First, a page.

History (Crossing Point Inc., 2001).
 France’s UFO files are
available online at: http://www.cnes-geipan.fr . The UK’s Ministry of
Defense UFO files are available online at: http://tinyurl.com/5jm398
detailed analysis of what occurred with the initial “Estimate of the
Situation,” See Michael Swords, “Project Sign & Estimate of the
Situation,” Journal of UFO Studies, 7.
Keyhoe, Aliens from Space (Signet Books, 1973) 14.
Keyhoe’s first book was The Flying Saucers are Real (Fawcett Gold Medal,
 Cited from online version of Robertson Panel
Donald Keyhoe, The Flying Saucer Conspiracy (Henry Holt & Co.
 Allen Hynek, The UFO Experience: A Scientific Inquiry
(Henry Regnery Company, 1972), 10.
 Allen Hynek, The UFO
 See Don Berliner, et al., UFO Briefing
 For media coverage of the November 12,
2007 National Press Club Conference on UFO’s go to: http://cficoverage.wordpress.com/
Brookings Report, 215.
 Brookings Report, 215.
 Brookings Report,
 Brookings Report, 215.
 Brookings Report,
 See Richard Hoagland and Mike Bara, Dark Mission: The
Secret History of NASA (Feral House, 2007) 81.
 See Frank
Drake, “The Drake Equation: A Reappraisal,” in First Contact, eds. Bova
& Preiss, 115-17.
 See Isaac Asimov, “Terrestrial
Intelligence,” & Arthur C. Clarke, “Where Art They” in First
Contact, eds., Bova and Preiss, 29 & 310.
 See Donald
Keyhoe, Aliens from Space.
 For discussion of an evolution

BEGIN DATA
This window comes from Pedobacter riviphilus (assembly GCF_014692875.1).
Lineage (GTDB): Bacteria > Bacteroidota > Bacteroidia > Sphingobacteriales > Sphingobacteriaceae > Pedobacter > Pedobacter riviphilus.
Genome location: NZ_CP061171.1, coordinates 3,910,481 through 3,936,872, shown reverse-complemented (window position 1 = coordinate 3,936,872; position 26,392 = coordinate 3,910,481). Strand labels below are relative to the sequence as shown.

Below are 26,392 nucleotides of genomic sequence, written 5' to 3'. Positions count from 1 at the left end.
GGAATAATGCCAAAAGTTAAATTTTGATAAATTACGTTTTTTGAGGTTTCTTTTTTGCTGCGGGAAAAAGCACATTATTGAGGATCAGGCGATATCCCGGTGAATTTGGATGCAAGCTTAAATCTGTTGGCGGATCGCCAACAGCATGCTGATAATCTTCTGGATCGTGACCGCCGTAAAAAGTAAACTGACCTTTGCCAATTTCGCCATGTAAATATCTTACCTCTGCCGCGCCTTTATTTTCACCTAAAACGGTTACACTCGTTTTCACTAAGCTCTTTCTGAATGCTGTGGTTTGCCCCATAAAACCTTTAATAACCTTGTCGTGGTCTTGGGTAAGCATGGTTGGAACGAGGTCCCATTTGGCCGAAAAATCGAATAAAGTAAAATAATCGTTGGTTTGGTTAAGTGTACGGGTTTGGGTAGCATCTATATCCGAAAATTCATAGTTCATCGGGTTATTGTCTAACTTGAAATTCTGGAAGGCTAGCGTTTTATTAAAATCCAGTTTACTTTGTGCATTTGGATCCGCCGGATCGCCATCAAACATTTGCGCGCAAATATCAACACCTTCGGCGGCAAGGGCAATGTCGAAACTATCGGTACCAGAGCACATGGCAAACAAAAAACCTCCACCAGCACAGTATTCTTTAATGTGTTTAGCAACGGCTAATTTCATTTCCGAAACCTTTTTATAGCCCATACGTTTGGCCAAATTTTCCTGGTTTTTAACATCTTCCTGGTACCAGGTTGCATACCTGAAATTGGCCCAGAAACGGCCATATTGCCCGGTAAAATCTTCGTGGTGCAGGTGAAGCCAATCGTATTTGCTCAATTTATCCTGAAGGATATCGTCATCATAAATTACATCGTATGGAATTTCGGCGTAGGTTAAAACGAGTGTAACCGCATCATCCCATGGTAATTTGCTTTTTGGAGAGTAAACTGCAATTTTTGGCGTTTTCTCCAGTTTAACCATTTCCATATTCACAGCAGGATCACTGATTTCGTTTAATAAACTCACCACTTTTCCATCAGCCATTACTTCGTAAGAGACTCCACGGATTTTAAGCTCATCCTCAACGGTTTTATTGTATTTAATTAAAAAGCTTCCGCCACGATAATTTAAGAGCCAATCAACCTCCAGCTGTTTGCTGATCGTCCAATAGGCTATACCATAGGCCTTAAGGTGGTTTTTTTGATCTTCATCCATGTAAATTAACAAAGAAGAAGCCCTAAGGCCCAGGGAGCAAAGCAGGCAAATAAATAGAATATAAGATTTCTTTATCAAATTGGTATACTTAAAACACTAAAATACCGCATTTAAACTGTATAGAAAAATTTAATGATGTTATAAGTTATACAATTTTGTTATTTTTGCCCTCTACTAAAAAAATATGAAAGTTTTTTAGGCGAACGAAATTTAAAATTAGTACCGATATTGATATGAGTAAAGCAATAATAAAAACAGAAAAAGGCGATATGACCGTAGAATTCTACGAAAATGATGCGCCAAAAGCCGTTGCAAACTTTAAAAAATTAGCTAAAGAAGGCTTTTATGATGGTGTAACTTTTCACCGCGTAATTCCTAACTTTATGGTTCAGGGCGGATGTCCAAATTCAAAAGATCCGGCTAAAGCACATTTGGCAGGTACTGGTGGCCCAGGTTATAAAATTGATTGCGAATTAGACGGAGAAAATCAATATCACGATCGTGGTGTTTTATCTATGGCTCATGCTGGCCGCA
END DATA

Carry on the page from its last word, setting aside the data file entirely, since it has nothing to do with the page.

in approaches to public policy issues concerning extraterrestrial life,
see Michael Salla, “The History of Exopolitics: Evolving
Political Approaches to UFOs and the Extraterrestrial
Hypothesis" Exopolitics Journal 1:1 (2005) 1-17.
See UN General Assembly Decision 33/426,
 First published in June 2000 and
republished in the Exopolitics Journal 2:2 (2007):
 See, Michael Salla, “The Need for Exopolitics, Implications
of Extraterrestrial Conspiracy Theories for Policy Makers and Global
Peace,” (January 2003). Paper published as chapter one in
Exopolitics: Political Implications of Extraterrestrial Life
(Dandelion Books, 2004).
 This is a revised version of a
standard definition I proposed in 2005 in my paper, "The History of
Exopolitics” Exopolitics Journal 1:1 (2005) 1-17.
 See Michael Michaud, “A Unique Moment in
Human History,” in First Contact, eds., Bova and Preiss,
 See Michael Salla, “Using Space Weapons Against ET
Civilizations,” Nexus Magazine 14:2 (2006).
Michael Salla, Corso’s Critics "Colonel Philip Corso and his Critics:
Crossing the Rubicon between Objective Criticism and
Debunking" - Parts 1 & 2 Exopolitics Journal 1:2 &
 For example, see Kevin Randle, Exopolitics, available
online at: http://kevinrandle.blogspot.com/2005/11/exopolitics.html
 See Michael Parenti, “Patricians, Professionals and
Political Science,” American Political Science Review, 100:4 2006) 499.
Available online at: http://www.apsanet.org/imgtest/APSRNov06Parenti.pdf
 See Michael Parenti, “Patricians, Professionals and
Political Science,” American Political Science Review, 100:4 2006) 499.
Available online at: http://www.apsanet.org/imgtest/APSRNov06Parenti.pdf